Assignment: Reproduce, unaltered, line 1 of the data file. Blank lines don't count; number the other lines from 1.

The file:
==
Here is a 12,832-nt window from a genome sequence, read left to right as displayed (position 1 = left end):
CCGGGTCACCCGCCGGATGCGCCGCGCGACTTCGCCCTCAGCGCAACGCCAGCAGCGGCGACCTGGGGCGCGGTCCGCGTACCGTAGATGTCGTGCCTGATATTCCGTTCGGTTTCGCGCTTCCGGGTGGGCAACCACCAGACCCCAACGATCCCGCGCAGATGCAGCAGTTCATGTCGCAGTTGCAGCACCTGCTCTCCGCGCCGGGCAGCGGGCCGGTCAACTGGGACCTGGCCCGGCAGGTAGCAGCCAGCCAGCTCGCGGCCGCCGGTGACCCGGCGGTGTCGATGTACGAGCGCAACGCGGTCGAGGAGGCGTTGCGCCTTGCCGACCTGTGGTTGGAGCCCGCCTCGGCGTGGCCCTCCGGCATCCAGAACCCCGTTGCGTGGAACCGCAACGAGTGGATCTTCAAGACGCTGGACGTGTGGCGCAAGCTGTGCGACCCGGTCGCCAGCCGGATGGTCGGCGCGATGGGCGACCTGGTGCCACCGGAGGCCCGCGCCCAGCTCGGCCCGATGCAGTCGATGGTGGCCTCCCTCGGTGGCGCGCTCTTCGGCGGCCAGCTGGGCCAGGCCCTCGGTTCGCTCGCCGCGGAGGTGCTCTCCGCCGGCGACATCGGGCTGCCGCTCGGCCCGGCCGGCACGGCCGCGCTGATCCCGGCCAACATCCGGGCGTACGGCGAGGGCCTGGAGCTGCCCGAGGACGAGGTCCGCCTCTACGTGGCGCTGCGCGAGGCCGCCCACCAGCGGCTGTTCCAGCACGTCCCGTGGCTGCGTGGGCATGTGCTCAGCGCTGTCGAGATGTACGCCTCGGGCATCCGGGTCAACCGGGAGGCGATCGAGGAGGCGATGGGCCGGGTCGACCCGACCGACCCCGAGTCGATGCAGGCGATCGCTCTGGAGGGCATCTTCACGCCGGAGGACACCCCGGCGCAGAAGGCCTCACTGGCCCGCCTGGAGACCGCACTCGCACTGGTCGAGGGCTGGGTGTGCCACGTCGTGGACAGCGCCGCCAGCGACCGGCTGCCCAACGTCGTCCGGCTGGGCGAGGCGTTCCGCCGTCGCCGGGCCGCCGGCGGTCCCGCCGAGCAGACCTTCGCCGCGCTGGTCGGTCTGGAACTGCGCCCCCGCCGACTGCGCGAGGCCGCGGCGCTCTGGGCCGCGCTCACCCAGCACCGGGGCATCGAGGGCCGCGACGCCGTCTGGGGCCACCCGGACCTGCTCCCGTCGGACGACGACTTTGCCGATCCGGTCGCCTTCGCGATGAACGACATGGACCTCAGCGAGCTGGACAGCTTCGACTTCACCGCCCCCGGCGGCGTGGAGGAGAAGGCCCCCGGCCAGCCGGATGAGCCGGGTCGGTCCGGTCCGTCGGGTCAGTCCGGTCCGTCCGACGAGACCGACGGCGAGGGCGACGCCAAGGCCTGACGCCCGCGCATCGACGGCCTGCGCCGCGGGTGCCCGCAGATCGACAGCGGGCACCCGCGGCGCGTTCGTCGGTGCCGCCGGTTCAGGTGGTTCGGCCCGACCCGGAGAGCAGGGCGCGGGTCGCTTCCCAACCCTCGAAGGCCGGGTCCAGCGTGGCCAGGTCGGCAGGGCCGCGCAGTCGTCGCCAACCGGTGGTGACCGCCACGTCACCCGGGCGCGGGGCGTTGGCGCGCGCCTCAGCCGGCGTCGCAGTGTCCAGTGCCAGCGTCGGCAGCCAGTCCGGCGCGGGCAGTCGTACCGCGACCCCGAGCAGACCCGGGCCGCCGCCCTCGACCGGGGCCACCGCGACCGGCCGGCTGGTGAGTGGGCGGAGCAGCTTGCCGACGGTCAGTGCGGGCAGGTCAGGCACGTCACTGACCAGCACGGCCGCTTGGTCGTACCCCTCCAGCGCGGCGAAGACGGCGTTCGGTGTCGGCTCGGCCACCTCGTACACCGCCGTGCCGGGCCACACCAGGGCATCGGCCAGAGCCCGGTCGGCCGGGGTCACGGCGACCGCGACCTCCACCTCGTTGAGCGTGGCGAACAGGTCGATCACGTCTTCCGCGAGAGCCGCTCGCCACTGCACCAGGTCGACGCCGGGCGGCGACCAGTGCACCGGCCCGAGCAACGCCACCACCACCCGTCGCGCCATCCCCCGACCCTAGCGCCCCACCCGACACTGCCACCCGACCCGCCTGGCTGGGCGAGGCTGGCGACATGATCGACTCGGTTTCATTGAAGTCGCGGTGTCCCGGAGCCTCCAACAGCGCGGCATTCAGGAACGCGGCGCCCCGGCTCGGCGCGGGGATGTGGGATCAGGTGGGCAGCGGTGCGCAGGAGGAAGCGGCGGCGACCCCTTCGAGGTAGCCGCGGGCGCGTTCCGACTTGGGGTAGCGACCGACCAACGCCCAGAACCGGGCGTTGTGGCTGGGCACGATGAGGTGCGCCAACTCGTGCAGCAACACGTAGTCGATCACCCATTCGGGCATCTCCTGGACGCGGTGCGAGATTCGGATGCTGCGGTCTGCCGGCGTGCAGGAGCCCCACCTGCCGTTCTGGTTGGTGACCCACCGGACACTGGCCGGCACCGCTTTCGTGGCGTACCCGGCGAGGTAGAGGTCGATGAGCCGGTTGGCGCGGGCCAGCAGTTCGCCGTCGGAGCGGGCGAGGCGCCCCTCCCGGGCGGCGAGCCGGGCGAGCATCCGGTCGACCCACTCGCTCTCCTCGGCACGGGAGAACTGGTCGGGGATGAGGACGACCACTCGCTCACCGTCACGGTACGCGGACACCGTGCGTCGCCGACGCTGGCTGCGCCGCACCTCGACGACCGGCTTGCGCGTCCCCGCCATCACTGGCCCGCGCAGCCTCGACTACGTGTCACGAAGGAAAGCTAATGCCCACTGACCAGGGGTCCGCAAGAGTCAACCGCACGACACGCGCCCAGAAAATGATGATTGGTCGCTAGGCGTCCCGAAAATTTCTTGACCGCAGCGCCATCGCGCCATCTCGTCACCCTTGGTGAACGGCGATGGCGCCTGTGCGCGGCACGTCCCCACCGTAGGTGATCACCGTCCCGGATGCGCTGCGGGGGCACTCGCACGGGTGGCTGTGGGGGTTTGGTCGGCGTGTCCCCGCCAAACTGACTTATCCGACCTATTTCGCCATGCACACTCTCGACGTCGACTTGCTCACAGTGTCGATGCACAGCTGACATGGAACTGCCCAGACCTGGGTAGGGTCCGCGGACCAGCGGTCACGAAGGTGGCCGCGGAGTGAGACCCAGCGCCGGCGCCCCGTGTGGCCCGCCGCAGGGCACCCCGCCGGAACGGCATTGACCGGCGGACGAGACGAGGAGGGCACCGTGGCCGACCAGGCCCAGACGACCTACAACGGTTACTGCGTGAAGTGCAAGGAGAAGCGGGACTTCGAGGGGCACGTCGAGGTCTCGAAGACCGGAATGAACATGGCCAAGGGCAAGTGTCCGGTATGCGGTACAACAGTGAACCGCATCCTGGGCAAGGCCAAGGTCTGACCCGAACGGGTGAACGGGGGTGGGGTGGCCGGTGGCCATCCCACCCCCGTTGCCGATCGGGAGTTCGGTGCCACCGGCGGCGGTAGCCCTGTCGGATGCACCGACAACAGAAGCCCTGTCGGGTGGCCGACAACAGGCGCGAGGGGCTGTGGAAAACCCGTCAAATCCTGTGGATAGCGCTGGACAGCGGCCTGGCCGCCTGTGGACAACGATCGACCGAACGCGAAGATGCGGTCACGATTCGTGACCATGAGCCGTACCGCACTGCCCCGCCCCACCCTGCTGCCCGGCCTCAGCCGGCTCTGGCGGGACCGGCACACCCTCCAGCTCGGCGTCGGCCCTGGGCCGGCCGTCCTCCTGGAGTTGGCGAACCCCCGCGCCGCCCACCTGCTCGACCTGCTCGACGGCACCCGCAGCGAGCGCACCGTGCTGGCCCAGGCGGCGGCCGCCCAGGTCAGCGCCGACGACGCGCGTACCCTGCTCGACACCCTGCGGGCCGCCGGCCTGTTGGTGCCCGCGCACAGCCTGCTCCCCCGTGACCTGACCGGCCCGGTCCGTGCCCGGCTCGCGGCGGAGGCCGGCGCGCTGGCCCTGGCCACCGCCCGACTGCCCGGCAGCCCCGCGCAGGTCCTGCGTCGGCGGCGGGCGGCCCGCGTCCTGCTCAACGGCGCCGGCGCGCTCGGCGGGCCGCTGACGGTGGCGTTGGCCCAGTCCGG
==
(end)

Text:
Here is a 12,832-nt window from a genome sequence, read left to right as displayed (position 1 = left end):